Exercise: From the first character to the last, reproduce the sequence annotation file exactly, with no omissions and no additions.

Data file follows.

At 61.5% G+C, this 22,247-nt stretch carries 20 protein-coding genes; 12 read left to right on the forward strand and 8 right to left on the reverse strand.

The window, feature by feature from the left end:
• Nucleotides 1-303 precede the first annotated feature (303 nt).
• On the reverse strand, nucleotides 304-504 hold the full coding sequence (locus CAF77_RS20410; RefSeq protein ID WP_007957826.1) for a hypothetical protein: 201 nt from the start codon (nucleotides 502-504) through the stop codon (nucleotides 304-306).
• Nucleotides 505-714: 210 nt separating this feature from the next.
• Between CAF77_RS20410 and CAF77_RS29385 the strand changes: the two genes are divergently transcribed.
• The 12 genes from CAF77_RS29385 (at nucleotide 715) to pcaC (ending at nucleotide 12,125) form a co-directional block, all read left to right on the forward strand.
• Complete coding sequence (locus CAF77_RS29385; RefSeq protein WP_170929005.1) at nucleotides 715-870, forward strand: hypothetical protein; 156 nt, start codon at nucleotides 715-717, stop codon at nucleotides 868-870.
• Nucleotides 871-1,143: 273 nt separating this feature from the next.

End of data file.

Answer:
At 61.5% G+C, this 22,247-nt stretch carries 20 protein-coding genes; 12 read left to right on the forward strand and 8 right to left on the reverse strand.

The window, feature by feature from the left end:
• Nucleotides 1-303 precede the first annotated feature (303 nt).
• On the reverse strand, nucleotides 304-504 hold the full coding sequence (locus CAF77_RS20410; RefSeq protein ID WP_007957826.1) for a hypothetical protein: 201 nt from the start codon (nucleotides 502-504) through the stop codon (nucleotides 304-306).
• Nucleotides 505-714: 210 nt separating this feature from the next.
• Between CAF77_RS20410 and CAF77_RS29385 the strand changes: the two genes are divergently transcribed.
• The 12 genes from CAF77_RS29385 (at nucleotide 715) to pcaC (ending at nucleotide 12,125) form a co-directional block, all read left to right on the forward strand.
• Complete coding sequence (locus CAF77_RS29385; RefSeq protein WP_170929005.1) at nucleotides 715-870, forward strand: hypothetical protein; 156 nt, start codon at nucleotides 715-717, stop codon at nucleotides 868-870.
• Nucleotides 871-1,143: 273 nt separating this feature from the next.